I could keep going, mentioning the three new National Academy members elected over the past few years and three Guggenheims awarded last year to Dartmouth faculty. There are so many of you doing exceptional work, from Arts & Sciences to Engineering, at Geisel and Tuck. I cannot name you all, but I hope that each of you knows how proud I am of your accomplishments and how grateful I am that you’re doing this work at Dartmouth.

Let me mention just two more. Joe Helble was named a Fellow of the American Association for the Advancement of Science and Dave Kotz was selected to be a Distinguished Member of the ACM to recognize the impact of his scientific contributions to computing.

Which brings me to my next item: let us all welcome Joe Helble to his new role as Provost. Today’s his first work day on the job, and we’re delighted to have him aboard. And please join me for a special shout-out to Dave Kotz. He’s been such a source of wisdom to me and my leadership team in his role as Interim Provost and has gone above and beyond to keep things running smoothly and ensure a seamless transition to Joe. I simply can’t thank Dave enough for all he’s contributed.

Your impressive contributions as faculty would not be possible without the outstanding work, and commitment, of our highly talented staff. And Dartmouth is a place where we expect our staff to innovate and lead in their own areas. I don’t know how many of you read in Saturday’s New York Times the story that featured our own Buddy Teevens as being the driving force of innovation for safety in football. Or the article in yesterday’s Times lauding the innovative features of the newly renovated Hood Museum, thinking led by our own Hood staff.

Or how many of you enjoyed the traditional Homecoming Bonfire on Friday evening? Many of you probably know that the bonfire almost didn’t happen this year. Legitimate safety concerns were addressed by a planning committee led by Professor Doug van Citters that led to creative changes to the structure of the bonfire and the design of the event. With those changes, this year’s bonfire was both spectacular and safe. But importantly, Dartmouth staff members – through their contributions to the planning committee and the event, itself – contributed significantly to its success. These are just a few examples of the many ways that staff members at Dartmouth are making us a stronger, more successful institution through their dedication and creative thinking.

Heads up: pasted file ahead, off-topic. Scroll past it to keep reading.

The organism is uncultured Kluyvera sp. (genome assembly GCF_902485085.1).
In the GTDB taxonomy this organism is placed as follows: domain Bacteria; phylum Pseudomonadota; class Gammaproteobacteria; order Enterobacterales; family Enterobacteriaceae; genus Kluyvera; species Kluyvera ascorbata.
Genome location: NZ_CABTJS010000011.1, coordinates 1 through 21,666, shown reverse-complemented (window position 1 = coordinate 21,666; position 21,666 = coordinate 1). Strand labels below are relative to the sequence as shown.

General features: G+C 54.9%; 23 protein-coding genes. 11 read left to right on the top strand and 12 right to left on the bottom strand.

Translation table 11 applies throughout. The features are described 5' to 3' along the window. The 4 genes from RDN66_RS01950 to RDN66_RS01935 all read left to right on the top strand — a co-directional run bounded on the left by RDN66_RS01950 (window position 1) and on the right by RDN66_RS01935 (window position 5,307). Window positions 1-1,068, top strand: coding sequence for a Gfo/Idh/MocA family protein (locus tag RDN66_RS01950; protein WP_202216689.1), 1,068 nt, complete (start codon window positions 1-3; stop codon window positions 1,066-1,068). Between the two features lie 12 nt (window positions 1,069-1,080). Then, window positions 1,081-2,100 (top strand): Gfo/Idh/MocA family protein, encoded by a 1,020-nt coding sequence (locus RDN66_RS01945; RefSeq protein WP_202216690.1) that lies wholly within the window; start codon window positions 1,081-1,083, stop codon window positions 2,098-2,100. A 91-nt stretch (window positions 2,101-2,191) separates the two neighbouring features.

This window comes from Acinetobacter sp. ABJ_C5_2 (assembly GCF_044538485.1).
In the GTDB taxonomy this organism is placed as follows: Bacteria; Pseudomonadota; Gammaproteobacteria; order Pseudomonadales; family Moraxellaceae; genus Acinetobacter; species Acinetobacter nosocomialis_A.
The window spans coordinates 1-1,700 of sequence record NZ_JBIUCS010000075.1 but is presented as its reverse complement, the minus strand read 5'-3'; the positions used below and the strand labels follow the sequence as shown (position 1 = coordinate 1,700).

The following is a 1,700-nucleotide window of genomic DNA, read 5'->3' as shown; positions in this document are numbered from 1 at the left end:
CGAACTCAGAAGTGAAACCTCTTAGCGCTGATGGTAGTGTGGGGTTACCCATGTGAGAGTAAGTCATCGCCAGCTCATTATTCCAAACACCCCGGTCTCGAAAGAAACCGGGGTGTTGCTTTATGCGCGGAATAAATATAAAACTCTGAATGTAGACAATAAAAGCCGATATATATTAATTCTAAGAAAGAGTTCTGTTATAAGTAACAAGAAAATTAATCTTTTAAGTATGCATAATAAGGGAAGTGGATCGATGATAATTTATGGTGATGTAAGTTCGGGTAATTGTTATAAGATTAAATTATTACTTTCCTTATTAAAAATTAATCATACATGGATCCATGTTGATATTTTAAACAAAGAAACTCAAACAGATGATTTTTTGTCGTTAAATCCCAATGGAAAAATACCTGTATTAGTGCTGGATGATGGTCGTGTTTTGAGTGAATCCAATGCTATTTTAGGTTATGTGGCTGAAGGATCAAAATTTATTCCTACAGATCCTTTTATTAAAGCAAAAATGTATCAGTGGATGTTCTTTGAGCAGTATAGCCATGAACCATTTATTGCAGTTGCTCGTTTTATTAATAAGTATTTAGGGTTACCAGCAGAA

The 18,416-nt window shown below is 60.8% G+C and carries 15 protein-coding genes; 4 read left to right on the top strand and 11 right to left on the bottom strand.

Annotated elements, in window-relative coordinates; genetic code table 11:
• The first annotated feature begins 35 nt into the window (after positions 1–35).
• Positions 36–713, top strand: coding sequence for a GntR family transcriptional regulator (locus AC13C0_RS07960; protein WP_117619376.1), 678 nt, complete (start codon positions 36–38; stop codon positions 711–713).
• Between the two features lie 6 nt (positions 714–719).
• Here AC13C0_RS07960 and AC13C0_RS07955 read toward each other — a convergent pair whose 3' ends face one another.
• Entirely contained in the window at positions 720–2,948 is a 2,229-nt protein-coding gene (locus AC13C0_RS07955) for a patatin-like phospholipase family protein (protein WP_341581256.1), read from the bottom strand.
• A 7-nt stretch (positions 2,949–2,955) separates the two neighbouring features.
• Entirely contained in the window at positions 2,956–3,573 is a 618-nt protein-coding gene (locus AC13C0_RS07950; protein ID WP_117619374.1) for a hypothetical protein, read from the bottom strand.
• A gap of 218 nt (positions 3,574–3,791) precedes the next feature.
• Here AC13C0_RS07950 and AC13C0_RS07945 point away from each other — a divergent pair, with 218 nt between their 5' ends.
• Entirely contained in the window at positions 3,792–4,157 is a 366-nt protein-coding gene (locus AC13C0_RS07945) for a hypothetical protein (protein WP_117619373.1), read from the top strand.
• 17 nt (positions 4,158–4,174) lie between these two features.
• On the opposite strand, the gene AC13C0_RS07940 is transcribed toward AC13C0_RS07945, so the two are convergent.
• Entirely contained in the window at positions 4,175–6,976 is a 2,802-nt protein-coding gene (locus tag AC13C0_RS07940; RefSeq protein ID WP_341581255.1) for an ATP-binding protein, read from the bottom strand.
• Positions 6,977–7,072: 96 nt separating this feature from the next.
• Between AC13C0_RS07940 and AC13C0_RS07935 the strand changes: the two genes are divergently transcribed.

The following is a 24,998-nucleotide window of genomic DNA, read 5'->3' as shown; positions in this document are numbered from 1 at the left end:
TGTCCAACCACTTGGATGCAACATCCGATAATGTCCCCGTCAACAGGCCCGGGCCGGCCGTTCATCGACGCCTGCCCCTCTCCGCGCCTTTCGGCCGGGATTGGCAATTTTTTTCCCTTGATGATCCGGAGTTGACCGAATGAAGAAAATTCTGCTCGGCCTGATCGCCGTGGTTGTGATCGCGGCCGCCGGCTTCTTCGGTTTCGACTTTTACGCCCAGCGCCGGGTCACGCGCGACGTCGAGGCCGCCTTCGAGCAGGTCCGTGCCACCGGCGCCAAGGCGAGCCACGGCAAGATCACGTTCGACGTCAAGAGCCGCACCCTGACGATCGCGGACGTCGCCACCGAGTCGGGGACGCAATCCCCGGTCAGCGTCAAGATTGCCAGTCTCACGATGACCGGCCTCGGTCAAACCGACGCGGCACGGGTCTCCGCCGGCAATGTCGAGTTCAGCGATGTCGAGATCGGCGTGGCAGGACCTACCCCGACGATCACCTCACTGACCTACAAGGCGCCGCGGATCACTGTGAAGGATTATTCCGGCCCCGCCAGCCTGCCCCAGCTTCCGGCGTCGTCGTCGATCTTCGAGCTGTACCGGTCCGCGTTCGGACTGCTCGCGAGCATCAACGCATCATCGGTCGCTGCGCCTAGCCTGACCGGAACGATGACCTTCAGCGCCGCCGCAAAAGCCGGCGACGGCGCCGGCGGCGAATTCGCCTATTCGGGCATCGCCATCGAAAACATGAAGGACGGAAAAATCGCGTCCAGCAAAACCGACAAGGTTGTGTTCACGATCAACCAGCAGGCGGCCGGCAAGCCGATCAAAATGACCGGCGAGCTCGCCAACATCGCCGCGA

On that note, I hope many of you saw the announcement of the Lone Pine Recognition program – a comprehensive expansion of the ways in which we celebrate the accomplishments of our staff. Please consider nominating staff members in your area for this expanded set of awards. And please join me right now in thanking all of our staff members for their service.

The bonfire is one example where Dartmouth and the Town of Hanover have shared interests. Just this last summer, we invited the Town’s leadership to not just engage with us on the issues of the moment, but to initiate a process of ongoing dialogue around long-term strategic issues. These conversations are just beginning, and I anticipate that top of the list will be the future of Main Street.

As we compete for talent, the College has a compelling interest in being sure that the Upper Valley is an attractive place to live. Having a vibrant downtown is part of that. But as we all know, the future of bricks and mortar retail is evolving. To compete with the convenience of on-line shopping, the retail experience must go beyond simply selecting a good and standing in line to pay for it. It is important to look forward and begin taking steps in partnership with the Town that will create a Main Street that will be a destination not just today, but twenty-five years from now.